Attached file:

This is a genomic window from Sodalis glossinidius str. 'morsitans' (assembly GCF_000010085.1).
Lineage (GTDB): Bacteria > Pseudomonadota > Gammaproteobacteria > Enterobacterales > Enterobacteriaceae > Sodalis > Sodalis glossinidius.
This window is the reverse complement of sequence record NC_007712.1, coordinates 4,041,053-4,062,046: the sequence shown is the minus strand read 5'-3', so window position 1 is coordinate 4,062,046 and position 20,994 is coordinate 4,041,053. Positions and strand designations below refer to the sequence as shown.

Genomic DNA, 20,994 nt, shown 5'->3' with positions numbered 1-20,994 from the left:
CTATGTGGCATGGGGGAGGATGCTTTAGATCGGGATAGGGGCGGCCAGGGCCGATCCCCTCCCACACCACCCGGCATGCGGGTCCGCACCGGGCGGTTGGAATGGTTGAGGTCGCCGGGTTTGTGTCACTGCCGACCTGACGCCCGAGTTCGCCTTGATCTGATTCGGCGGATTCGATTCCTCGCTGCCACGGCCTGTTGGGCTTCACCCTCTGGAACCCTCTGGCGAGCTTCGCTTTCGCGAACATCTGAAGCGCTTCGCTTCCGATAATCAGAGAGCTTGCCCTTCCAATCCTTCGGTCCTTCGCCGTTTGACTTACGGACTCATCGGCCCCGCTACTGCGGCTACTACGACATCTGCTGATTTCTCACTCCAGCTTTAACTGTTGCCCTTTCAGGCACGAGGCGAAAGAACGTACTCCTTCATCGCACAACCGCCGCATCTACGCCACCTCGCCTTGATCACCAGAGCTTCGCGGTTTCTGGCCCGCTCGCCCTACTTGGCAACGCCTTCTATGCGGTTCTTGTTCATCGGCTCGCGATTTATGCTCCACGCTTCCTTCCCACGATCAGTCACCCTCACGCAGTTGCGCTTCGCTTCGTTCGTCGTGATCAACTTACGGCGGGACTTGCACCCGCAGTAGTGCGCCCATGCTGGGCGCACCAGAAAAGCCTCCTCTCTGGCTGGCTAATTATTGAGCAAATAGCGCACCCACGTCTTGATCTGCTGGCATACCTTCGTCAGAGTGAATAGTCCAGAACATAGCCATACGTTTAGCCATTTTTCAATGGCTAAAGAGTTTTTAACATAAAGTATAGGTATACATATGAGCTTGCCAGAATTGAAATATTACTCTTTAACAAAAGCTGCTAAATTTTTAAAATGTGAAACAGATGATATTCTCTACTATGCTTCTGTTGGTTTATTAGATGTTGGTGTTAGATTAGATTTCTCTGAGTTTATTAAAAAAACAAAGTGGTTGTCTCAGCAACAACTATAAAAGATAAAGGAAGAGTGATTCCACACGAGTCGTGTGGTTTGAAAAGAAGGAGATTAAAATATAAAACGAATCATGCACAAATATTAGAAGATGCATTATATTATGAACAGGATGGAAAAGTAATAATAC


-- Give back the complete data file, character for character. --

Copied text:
This is a genomic window from Sodalis glossinidius str. 'morsitans' (assembly GCF_000010085.1).
Lineage (GTDB): Bacteria > Pseudomonadota > Gammaproteobacteria > Enterobacterales > Enterobacteriaceae > Sodalis > Sodalis glossinidius.
This window is the reverse complement of sequence record NC_007712.1, coordinates 4,041,053-4,062,046: the sequence shown is the minus strand read 5'-3', so window position 1 is coordinate 4,062,046 and position 20,994 is coordinate 4,041,053. Positions and strand designations below refer to the sequence as shown.

Genomic DNA, 20,994 nt, shown 5'->3' with positions numbered 1-20,994 from the left:
CTATGTGGCATGGGGGAGGATGCTTTAGATCGGGATAGGGGCGGCCAGGGCCGATCCCCTCCCACACCACCCGGCATGCGGGTCCGCACCGGGCGGTTGGAATGGTTGAGGTCGCCGGGTTTGTGTCACTGCCGACCTGACGCCCGAGTTCGCCTTGATCTGATTCGGCGGATTCGATTCCTCGCTGCCACGGCCTGTTGGGCTTCACCCTCTGGAACCCTCTGGCGAGCTTCGCTTTCGCGAACATCTGAAGCGCTTCGCTTCCGATAATCAGAGAGCTTGCCCTTCCAATCCTTCGGTCCTTCGCCGTTTGACTTACGGACTCATCGGCCCCGCTACTGCGGCTACTACGACATCTGCTGATTTCTCACTCCAGCTTTAACTGTTGCCCTTTCAGGCACGAGGCGAAAGAACGTACTCCTTCATCGCACAACCGCCGCATCTACGCCACCTCGCCTTGATCACCAGAGCTTCGCGGTTTCTGGCCCGCTCGCCCTACTTGGCAACGCCTTCTATGCGGTTCTTGTTCATCGGCTCGCGATTTATGCTCCACGCTTCCTTCCCACGATCAGTCACCCTCACGCAGTTGCGCTTCGCTTCGTTCGTCGTGATCAACTTACGGCGGGACTTGCACCCGCAGTAGTGCGCCCATGCTGGGCGCACCAGAAAAGCCTCCTCTCTGGCTGGCTAATTATTGAGCAAATAGCGCACCCACGTCTTGATCTGCTGGCATACCTTCGTCAGAGTGAATAGTCCAGAACATAGCCATACGTTTAGCCATTTTTCAATGGCTAAAGAGTTTTTAACATAAAGTATAGGTATACATATGAGCTTGCCAGAATTGAAATATTACTCTTTAACAAAAGCTGCTAAATTTTTAAAATGTGAAACAGATGATATTCTCTACTATGCTTCTGTTGGTTTATTAGATGTTGGTGTTAGATTAGATTTCTCTGAGTTTATTAAAAAAACAAAGTGGTTGTCTCAGCAACAACTATAAAAGATAAAGGAAGAGTGATTCCACACGAGTCGTGTGGTTTGAAAAGAAGGAGATTAAAATATAAAACGAATCATGCACAAATATTAGAAGATGCATTATATTATGAACAGGATGGAAAAGTAATAATAC